Germany...you got some splanin to do...
German spies offered help to Saddam in run-up to war
By David Harrison in Baghdad
Germany's intelligence services attempted to build closer links to Saddam's secret service during the build-up to war last year, documents from the bombed Iraqi intelligence HQ in Baghdad obtained by The Telegraph reveal.
Documents recovered from Iraqi intelligence HQ in Baghdad
They show that an agent named as Johannes William Hoffner, described as a "new German representative in Iraq" who had entered the country under diplomatic cover, attended a meeting with Lt Gen Taher Jalil Haboosh, the director of Iraq's intelligence service.
During the meeting, on January 29, 2002, Lt Gen Haboosh says that the Iraqis are keen to have a relationship with Germany's intelligence agency "under diplomatic cover", adding that he hopes to develop that relationship through Mr Hoffner.
The German replies: "My organisation wants to develop its relationship with your organisation."
In return, the Iraqis offered to give lucrative contracts to German companies if the Berlin government helped prevent an American invasion of the country.
The revelations come a week after The Telegraph reported that Russia had spied for the Iraqis, passing them intelligence about a meeting between Tony Blair and Silvio Berlusconi, the Italian prime minister. Both the British and Italian governments have launched investigations.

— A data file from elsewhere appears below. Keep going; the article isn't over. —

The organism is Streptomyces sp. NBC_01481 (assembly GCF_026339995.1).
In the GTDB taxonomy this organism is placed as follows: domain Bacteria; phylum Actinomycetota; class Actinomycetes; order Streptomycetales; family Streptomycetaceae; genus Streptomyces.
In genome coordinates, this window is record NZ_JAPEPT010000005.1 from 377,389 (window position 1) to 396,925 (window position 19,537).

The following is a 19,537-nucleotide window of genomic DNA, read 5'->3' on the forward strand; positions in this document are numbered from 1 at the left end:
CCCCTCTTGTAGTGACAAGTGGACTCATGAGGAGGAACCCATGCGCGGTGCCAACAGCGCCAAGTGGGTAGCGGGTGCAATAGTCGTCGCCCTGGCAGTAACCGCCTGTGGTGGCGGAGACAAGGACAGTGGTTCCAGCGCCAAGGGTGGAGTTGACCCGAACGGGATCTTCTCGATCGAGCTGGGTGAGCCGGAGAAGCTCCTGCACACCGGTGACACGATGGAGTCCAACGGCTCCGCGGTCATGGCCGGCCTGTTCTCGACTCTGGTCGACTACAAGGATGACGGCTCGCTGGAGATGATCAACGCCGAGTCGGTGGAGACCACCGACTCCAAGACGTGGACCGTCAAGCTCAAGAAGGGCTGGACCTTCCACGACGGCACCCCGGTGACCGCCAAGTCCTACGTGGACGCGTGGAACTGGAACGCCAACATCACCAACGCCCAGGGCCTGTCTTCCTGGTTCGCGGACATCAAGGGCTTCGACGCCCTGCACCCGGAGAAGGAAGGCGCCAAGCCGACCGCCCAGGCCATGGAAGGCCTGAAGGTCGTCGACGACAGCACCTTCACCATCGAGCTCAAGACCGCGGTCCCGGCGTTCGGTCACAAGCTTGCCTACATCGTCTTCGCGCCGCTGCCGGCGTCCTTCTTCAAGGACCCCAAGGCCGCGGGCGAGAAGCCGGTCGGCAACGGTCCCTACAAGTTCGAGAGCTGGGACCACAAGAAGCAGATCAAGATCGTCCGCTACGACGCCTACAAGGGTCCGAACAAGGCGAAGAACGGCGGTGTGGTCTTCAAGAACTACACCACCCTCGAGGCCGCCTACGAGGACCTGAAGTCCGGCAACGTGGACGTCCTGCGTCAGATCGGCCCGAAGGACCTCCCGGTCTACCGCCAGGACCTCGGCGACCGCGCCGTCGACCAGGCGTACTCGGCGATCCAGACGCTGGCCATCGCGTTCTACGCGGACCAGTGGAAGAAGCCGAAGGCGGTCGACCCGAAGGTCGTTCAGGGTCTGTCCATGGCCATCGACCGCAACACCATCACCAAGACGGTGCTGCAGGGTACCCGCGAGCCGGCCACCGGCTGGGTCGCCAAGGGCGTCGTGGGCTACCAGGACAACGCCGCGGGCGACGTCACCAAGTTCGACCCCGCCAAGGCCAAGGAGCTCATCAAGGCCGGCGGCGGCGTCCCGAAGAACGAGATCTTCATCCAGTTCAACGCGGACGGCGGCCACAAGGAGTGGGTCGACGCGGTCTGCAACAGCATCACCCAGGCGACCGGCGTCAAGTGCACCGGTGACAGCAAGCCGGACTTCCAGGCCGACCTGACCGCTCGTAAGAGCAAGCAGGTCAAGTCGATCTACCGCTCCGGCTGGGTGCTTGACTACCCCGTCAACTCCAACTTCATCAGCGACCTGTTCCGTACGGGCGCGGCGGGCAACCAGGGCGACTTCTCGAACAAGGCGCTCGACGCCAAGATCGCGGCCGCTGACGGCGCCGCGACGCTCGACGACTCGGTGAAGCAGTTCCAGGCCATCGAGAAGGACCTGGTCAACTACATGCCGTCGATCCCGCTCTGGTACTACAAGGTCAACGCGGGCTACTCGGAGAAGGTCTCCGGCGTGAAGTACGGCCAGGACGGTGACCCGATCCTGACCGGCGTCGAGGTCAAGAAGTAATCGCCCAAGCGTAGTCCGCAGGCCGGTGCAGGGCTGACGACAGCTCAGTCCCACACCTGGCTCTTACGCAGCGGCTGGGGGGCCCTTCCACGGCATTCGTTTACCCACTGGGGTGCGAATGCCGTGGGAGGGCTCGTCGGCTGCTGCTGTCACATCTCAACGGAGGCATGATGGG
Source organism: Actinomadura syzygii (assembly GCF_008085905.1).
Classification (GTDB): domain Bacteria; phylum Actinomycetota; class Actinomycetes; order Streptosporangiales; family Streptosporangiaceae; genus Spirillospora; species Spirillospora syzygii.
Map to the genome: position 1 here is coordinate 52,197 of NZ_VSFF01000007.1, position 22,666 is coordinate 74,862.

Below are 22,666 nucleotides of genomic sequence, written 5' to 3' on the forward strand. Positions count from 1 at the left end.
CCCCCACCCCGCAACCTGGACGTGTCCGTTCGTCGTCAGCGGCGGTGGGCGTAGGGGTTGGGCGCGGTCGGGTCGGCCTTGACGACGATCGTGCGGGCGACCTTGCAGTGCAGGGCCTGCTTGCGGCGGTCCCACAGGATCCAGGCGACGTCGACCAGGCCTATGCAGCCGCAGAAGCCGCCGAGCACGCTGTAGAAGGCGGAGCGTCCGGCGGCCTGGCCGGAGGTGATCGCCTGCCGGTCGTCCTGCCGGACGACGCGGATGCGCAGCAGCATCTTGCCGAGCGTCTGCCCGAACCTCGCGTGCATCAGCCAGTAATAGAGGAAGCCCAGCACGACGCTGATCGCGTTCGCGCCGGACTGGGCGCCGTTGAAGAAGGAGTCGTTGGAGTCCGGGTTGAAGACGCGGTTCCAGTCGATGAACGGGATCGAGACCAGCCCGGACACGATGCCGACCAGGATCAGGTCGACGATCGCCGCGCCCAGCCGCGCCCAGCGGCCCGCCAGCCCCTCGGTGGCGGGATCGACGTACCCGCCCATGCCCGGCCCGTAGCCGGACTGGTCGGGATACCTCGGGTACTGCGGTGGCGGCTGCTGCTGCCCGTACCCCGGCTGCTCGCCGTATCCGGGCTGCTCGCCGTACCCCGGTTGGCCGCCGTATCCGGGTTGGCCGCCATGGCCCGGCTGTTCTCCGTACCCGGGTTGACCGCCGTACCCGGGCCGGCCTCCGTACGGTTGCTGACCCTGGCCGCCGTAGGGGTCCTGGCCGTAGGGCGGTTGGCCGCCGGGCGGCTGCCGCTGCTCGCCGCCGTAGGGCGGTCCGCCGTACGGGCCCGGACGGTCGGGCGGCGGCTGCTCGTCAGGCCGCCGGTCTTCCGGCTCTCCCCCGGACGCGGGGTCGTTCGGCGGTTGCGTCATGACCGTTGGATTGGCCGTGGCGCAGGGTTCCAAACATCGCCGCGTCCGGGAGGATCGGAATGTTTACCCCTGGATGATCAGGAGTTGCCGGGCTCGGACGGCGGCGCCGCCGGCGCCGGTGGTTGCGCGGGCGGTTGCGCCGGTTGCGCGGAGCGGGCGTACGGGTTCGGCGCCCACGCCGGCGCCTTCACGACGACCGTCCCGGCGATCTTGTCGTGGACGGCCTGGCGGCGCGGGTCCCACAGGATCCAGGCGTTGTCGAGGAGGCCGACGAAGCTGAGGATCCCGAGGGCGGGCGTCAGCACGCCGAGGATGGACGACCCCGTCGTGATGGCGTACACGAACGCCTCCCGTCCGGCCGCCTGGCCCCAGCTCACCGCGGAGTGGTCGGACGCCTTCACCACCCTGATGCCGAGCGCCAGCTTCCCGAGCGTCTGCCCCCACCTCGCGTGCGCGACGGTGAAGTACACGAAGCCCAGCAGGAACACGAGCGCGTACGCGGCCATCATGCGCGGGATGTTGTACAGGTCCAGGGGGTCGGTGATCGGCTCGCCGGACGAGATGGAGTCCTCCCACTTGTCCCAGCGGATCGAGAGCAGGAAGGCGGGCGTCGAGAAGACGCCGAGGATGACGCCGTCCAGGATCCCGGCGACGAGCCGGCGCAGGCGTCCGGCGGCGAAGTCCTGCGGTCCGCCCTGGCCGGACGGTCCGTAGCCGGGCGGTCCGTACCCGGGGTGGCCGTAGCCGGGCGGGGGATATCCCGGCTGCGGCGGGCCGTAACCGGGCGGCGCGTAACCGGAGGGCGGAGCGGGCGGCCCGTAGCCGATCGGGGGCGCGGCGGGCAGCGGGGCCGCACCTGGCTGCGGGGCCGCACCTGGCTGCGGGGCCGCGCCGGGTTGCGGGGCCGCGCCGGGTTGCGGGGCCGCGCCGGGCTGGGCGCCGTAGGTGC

The meeting between the Iraqi and German agents took place some six months before Chancellor Schröder's Social Democrat-led government began its policy of direct opposition to the idea of an American/British-led war against Iraq. The policy was adopted in the heat of last year's German general election campaign, at a time when the Social Democrats were widely predicted to lose the contest. Mr Schröder was re-elected as Chancellor last September, largely because of the popularity of his government's outspoken opposition to the war against Iraq. The apparently verbatim account of the meeting between Lt Gen Haboosh and Mr Hoffner was among documents recovered by The Telegraph in the rubble of the Iraqi intelligence headquarters in Baghdad, which was heavily bombed.
During the meeting, Lt Gen Haboosh tells the German agent that Iraq has "big problems" with Britain and the United States. "We have problems with Britain because it occupied Iraq for 60 years and with America because of its aggression for 11 years," he says.
He adds, however, that Iraq has no problems with Germany and suggests that Germany will be rewarded with lucrative contracts if it offers international support to Iraq. "When the American conspiracy is finished, we will make a calculation for each state that helps Iraq in its crisis."
He also urges Mr Hoffner to lobby the German government to raise its diplomatic mission in Baghdad to full ambassadorial level. Mr Hoffner says that it would be a decision for the German foreign ministry, but Germany's diplomatic presence in the Iraqi capital made it easier for him to enter Iraq because he was able to use diplomatic cover.
Last night, a spokesman for the German government said it was "well known" that it had been offered lucrative contracts by Baghdad providing it maintained an anti-Iraq war stance. "Iraq made these kinds of promises before the war and praised Germany for its position," he said.
Iraqi police handed Saddam Hussein's finance minister to American forces after capturing him in Baghdad, raising hopes of tracing billions of dollars the ousted dictator may have spirited away. Hikmat Ibrahim al-Azzawi, who was also a deputy prime minister, is number 45 on America's list of 55 most-wanted Iraqis.
I know that Germany would not sell out the United States to be close to Iraq. That's just not logical. That said, this is still going to be an embaressment for the German Government.